New waste disposal rules came into force on Friday, amid fears they will lead to whole-sale fly-tipping.
Materials cannot simply be dumped in the same hole
Hazardous and non-hazardous waste can no longer be dumped in the same place, as part of a drive to reduce the amount of waste produced and buried.
From now on, businesses will have to treat their own hazardous waste to render it harmless, or take it to special designated disposal sites.
But there is concern the extra time and cost will drive some to dump illegally.
UK environment minister Elliot Morley says he is confident industry will rise to the challenge.
However, he has stressed that unscrupulous operators, who try to cut corners, will not be tolerated.
"I want this country to end its 'dump and forget' culture. The public and industry alike need to understand that we cannot continue to dump hazardous waste in holes in the ground," he said.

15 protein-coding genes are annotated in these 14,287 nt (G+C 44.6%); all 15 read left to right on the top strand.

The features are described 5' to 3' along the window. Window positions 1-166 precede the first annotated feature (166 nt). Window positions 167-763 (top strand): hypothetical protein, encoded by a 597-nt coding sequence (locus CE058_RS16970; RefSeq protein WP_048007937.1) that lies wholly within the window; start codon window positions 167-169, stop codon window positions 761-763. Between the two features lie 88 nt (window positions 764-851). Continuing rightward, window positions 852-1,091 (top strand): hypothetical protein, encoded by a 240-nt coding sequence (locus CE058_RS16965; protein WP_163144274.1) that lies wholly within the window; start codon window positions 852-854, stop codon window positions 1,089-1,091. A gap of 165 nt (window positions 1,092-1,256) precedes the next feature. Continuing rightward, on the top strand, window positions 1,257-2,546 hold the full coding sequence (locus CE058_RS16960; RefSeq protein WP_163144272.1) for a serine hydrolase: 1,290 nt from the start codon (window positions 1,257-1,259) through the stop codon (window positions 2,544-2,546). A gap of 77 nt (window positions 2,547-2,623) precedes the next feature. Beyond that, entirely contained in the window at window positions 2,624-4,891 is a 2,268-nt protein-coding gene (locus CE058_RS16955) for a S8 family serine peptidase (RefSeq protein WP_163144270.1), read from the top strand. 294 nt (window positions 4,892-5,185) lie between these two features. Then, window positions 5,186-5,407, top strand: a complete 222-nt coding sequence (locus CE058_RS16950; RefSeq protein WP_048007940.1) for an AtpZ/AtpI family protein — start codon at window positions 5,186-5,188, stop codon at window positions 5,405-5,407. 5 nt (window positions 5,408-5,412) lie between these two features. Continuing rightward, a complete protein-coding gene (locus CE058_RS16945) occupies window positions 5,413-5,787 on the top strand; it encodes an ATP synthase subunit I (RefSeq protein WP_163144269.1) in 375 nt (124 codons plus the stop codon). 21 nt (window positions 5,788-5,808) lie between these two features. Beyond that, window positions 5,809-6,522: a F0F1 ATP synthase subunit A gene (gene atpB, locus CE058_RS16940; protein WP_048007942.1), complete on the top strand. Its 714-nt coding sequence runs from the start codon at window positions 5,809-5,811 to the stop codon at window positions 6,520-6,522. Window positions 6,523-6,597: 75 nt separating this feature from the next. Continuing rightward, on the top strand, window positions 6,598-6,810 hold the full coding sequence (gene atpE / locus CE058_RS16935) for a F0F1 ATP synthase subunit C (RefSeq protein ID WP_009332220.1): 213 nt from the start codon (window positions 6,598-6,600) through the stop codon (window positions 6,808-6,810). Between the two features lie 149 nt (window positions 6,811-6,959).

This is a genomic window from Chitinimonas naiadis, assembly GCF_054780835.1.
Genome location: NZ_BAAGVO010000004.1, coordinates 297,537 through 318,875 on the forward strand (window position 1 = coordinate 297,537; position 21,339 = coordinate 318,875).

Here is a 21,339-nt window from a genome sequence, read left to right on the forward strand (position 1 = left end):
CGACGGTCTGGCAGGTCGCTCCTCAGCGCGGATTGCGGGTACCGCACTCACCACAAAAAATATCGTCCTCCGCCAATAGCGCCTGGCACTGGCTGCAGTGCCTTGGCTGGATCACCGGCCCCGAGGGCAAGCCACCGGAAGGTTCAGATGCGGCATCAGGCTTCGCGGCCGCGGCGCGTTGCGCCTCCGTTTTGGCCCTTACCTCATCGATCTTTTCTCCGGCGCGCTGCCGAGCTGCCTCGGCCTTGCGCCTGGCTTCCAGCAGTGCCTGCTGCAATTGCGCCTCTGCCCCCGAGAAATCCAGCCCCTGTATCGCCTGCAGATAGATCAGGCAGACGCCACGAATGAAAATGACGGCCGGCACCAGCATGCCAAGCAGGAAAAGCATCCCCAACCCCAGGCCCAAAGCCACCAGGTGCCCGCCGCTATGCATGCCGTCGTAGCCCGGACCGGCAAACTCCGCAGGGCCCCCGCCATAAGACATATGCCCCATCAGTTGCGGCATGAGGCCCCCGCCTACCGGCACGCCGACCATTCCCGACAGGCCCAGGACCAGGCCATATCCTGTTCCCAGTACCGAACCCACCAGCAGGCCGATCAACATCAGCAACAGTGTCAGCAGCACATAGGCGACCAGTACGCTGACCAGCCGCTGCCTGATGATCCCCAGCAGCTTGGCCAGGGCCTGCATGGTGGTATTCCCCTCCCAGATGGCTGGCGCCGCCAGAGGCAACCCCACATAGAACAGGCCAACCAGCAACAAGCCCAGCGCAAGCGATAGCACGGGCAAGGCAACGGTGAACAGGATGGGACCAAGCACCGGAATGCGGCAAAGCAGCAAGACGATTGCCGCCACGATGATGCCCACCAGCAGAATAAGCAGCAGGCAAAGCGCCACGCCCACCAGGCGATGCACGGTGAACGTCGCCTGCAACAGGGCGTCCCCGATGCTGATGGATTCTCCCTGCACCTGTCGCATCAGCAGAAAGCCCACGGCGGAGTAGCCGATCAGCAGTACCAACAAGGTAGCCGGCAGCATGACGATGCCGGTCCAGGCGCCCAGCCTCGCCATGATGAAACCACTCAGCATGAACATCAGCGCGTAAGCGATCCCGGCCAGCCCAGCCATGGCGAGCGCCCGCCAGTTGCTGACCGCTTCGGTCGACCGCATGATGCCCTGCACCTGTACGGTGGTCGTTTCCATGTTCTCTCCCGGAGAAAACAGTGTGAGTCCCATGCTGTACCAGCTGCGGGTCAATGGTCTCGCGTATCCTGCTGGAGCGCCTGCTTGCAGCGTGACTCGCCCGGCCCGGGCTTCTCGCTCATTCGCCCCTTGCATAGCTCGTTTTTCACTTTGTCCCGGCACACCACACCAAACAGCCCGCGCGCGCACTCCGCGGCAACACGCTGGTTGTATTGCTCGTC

The government has said that cheap landfills are no longer an option and, with the cost of transporting and disposing of hazardous waste set to rise, it will now be down to individual firms to reduce and recycle their waste - rather than rely on landfill sites.
"For years now, cheap landfill has been the most attractive option for the disposal of waste," said Mr Morley. "Prices are going to rise and if people are not prepared to pay then they can expect unlimited fines and up to fives years' imprisonment."
But many businesses will not welcome the new expense - in both time and money - of hazardous waste disposal.
The number of eligible sites for hazardous waste treatment will fall from more than 200 to around 10, with no facilities in Wales or the South East.
The Liberal Democrats have accused the government of failing to be clear about the changes.
"It is scandalous that the government has known that it needed to act on hazardous waste since 1999," Lib Dem MP Sue Doughty said. "Yet days before the new rules come into force, the businesses have not been informed of the change."